Sunday, November 24, 2013

The Rhythm. The Rhyme

Someone recently asked on facebook “What do you potters want from a workshop?”  It was a timely question because I’d been thinking about that myself for some time.
In part I’d been thinking about it as a potential presenter.  “What is it about what I do, or the way I do it that would be compelling enough to attract clay-minded people for a day of listening to me?” was the thought circling my brain. 

I thought about workshops I’ve attended and tried to figure out what I’d gotten from them, what I’d come away with, what I enjoyed, and maybe even a little of what I thought had been a waste of time.  I concluded that even though I couldn’t point to immediate pottery-changing inspiration(s), on balance I came away from each workshop with a good feeling.  And it was a feeling that tended to linger a bit.  Maybe it was inspiration.  I don’t know.


Then a couple of weeks ago I had the World Series playing on the TV in the shop.  Though I’ve had the television in the shop for a long time, It’s rarely ever on.  I learned a long time ago that I’m too easily visually stimulated to be capable of working while the TV is on.  It’s hard for me to use TV as simply background noise.  I’ll too often stop what I’m doing to watch.

But during the series it was exactly that – background noise.  I could follow the score.  I could anticipate if there was something worth stopping work to watch.  Heck, through the magic of instant replay, I didn’t have to miss a thing, even if I couldn’t immediately tear myself away from the wheel.

But there was something very compelling and familiar about that background noise.  Those modulated announcer’s voices.  The cadence of the count.  The sing-song repetition of familiar phrases uttered in good stead for rhyming patterns.  It struck me:

I was listening to poetry.  I was listening to music.

It could have been any game.  The music would have been the same.  The cadence.  The count. The phrases.

Poetry.  Music.

It was as familiar as church.

Please turn in your hymnal to number 355.  A Mighty Fortress .  All stand.

The count is two and oh.  Brock will take a pitch. Runners on first and third.

There’s comfort in the familiar.  We return to the songs we love.  We buy albums and wear them out.  We listen to them so many times we not only learn the lyrics, we learn the song order.

We read Robert Frost even though we know his view on fences and roads not taken.  We want to hear about them again.

And we go to workshops.  We like to hear the familiar.  We want to see others who participate in this song of our life.  Maybe hear a new verse or two ….or not.  The new doesn’t matter as much as the poetry.  The cadence.  The familiar phrases with those words like kaolin and silica and ball clay and feldspar.  They don’t rhyme, but they do.  Said often enough, they do.

 Please turn in your hymnals.  cone 10.  A Tenmoku Glaze.  All stand.


  1. Love your writing! If you can put that same voice into your workshops, you'd have an appreciative crowd.

    1. Thanks for the kind words, and for taking the time to write!

  2. This was great, John! I think I will inscribe the words "The new doesn’t matter as much as the poetry" above the entrance to my studio. The poetry IS what matters. This was a great essay! Thanks so much for sharing your thoughts!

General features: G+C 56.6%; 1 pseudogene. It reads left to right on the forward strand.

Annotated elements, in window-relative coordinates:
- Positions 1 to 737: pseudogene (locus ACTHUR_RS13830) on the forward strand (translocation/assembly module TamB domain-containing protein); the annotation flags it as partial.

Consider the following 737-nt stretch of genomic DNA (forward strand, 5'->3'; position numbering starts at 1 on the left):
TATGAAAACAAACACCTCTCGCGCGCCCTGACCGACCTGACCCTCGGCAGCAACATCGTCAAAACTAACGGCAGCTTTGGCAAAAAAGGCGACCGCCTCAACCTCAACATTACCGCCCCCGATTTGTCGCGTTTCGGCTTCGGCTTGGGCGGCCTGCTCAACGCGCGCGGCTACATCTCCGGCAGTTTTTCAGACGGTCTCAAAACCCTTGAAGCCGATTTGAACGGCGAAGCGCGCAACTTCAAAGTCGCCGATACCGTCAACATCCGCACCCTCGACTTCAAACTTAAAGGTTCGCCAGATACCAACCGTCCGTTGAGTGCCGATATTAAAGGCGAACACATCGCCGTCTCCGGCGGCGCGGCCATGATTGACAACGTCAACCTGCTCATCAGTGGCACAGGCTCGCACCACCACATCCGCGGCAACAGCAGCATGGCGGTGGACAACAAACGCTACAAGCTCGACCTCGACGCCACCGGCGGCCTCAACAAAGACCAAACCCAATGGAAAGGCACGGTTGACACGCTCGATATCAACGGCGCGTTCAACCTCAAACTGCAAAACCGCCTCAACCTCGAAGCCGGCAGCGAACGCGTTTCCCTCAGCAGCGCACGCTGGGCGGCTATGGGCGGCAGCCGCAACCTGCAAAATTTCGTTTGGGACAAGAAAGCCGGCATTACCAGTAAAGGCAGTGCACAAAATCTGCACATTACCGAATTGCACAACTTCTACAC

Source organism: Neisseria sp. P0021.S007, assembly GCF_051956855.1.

1. Thanks, Carter. Whatever you do, don't move the lucky horse shoe just to put that above the entrance. I don't want to be held responsible for anyone's loss of good luck.

  3. I just stumbled on your blog this evening, and I have to say I love your writing. I didn't realize it until you started talking about listening to poetry, but since I started throwing (and fell in love pretty much immediately) a couple months ago, I almost always have a song in my mind. It changes all the time, too. I have to wonder if it has anything to do with the way the wheel sounds - it's very rhythmic, and then there's the way the pulling action is so full of rhythm. A couple of times I've been shaping a piece on the wheel and it just feels like the crescendo in a symphony...those pieces have been my best work, I think.

    1. Hi Sloan,

      I'm embarrassed to say that I don't check my blog often enough, so I often miss folk's comments. Thank you so much for your kind words and for taking the time to read my blog and respond.

      When I'm at the wheel I often find myself writing poetry. If I think it's going somewhere, I will stop, dry my hands, and take a stab at putting it down in writing. Sometimes I'm pleased. Most times the result isn't as pleasing as the concept and I give up on it for now. Sometimes I come back and revisit old ideas.

      I attended a song writing workshop with Pierce Pettis once. He said something that, at once should seem so obvious, but hadn't really struck me as concretely as it did when he uttered it.

      "A lyric (poem) doesn't have to be done when you're finished with it for the time being. Oh, sure, if you commit it to recording or publication there will then be a fixed version for all time. But even then there's no reason it can't be revised."

      That freed me up more than I can say. I no longer feel the need to complete the meanderings of creativity. And, curiously, once freed up, I find myself completing thoughts more easily with the pressure off. Ironic, huh?